By Wayne Cole
SYDNEY (Reuters) – Construction spending in Australia took a surprise spill last quarter as infrastructure came off the boil and home building hit a one-year low, a disappointing result that adds to signs of a struggling economy.
It was the second straight quarter of sharp falls and challenges the dogged optimism of the Reserve Bank of Australia (RBA) that growth will pick up this year.
The value of construction work done slid 3.1 percent in the December quarter, data from the Australian Bureau of Statistics showed. That badly missed forecasts of a 0.4 percent gain and followed a 3.6 percent drop in the previous quarter.
Total spending was an inflation adjusted A$51.1 billion ($36.69 billion), the lowest since early 2017 and, on paper at least, equal to around 0.3 percentage points off gross domestic product (GDP) in the quarter.
“It suggests some slight downside risk to our preliminary GDP forecast,” said Kaixin Owyong, an economist at NAB.
The GDP report for the December quarter is due on March 6 and NAB had already been tipping pedestrian growth of 0.4 percent in the quarter, giving 2.7 percent for the year.
Home building was a major drag as sliding house prices and tighter lending conditions put the screws on developers, particularly for apartments.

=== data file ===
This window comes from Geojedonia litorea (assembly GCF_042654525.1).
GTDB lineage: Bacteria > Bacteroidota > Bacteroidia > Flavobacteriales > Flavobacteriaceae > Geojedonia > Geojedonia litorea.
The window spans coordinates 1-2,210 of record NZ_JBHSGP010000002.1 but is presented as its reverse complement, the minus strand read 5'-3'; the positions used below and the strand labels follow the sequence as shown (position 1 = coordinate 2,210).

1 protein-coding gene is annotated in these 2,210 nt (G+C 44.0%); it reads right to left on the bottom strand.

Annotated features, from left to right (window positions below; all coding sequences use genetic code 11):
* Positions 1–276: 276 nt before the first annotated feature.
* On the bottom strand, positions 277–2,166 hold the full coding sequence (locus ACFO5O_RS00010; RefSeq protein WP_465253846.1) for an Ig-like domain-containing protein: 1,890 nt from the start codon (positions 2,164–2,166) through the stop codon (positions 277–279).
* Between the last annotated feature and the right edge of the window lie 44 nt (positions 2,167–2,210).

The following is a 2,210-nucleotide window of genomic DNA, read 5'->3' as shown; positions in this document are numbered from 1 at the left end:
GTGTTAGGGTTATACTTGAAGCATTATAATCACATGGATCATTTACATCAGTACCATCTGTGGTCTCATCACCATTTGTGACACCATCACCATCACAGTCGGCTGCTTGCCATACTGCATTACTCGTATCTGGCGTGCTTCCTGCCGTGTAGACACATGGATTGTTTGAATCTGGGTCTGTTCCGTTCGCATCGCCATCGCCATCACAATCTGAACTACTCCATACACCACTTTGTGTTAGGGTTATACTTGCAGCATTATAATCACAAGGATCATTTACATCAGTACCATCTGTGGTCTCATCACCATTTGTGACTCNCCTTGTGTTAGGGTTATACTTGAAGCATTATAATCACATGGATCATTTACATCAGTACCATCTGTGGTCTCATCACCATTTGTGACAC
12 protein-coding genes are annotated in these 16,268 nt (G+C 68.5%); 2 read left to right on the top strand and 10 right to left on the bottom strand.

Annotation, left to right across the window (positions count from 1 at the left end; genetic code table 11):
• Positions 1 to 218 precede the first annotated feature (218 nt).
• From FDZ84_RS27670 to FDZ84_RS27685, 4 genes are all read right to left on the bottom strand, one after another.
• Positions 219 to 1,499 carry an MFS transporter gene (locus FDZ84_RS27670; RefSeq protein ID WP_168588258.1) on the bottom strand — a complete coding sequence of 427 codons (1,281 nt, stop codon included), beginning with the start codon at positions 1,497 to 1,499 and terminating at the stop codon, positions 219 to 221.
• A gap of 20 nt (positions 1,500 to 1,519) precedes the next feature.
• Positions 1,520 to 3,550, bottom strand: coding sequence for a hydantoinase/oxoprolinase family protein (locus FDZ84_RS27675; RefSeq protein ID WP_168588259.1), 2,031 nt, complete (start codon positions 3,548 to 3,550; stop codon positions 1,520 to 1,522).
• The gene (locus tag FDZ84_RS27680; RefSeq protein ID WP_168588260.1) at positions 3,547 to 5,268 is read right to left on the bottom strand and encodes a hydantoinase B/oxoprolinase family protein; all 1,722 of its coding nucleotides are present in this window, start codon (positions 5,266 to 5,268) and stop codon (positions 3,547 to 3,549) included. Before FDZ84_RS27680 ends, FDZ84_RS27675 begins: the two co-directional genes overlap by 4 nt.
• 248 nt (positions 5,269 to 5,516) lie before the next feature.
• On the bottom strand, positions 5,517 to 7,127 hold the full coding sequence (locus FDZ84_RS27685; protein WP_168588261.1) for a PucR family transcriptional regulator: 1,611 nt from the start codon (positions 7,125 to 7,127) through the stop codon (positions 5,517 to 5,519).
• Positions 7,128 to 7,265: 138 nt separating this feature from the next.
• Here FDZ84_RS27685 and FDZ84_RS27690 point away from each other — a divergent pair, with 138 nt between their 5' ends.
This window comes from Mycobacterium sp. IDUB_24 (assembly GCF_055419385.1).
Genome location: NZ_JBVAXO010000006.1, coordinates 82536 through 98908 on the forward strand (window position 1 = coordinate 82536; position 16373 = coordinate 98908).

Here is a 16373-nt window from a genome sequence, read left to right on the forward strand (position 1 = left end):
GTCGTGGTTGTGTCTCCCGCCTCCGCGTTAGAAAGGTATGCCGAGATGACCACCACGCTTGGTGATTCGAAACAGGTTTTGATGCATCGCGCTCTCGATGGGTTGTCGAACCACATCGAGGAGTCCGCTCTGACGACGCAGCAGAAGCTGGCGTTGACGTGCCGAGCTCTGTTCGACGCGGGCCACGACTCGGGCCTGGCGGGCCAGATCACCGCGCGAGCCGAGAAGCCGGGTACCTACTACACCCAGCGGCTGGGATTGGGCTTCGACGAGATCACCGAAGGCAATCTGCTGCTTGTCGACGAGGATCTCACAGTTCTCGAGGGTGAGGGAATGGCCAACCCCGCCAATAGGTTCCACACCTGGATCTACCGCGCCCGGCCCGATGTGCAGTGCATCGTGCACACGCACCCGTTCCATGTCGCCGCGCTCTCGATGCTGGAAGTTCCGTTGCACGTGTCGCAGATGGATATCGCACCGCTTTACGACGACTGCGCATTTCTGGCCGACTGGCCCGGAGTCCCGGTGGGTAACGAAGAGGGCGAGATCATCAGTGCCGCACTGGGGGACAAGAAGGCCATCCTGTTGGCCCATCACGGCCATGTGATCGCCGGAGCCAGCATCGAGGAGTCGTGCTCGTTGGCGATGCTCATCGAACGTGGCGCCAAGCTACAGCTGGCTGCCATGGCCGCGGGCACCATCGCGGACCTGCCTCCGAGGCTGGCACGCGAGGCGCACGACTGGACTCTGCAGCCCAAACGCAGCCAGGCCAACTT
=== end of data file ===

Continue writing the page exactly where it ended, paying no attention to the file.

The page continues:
As a result residential construction sank 3.6 percent in the quarter and the outlook is for more pain as approvals for new building have tumbled in recent months.
“We expect the residential construction downturn will be much deeper than the RBA’s outlook,” said Owyong, who expects a decline of around 18 percent peak-to-trough.
“Today’s figures support this less optimistic view for building activity.”
The RBA acknowledged the faster downturn in building earlier this month when it cut forecasts for economic growth this year and next.
Yet its latest prediction of 3 percent growth in 2019 already looked in jeopardy, with spending on public works taking an unexpected nose dive.
Work done on infrastructure dropped 10 percent last quarter alone, a major surprise given state government have been splashing out on multi-year road and rail projects.
“Possibly bottlenecks are a constraint or it may have been weather disruptions,” said Westpac senior economist Andrew Hanlan.
“Given the sizeable amount of work yet to be done and with new projects being added to the investment pipeline, we still expect public works to add to activity in 2019.”
Westpac, however, was bearish on the overall economic outlook having recently predicted the RBA would be forced to cut interest rates twice this year, from an already record-low of 1.5 percent.
Investors are also leaning that way with futures markets implying around an 80 percent probability of an easing by year end.
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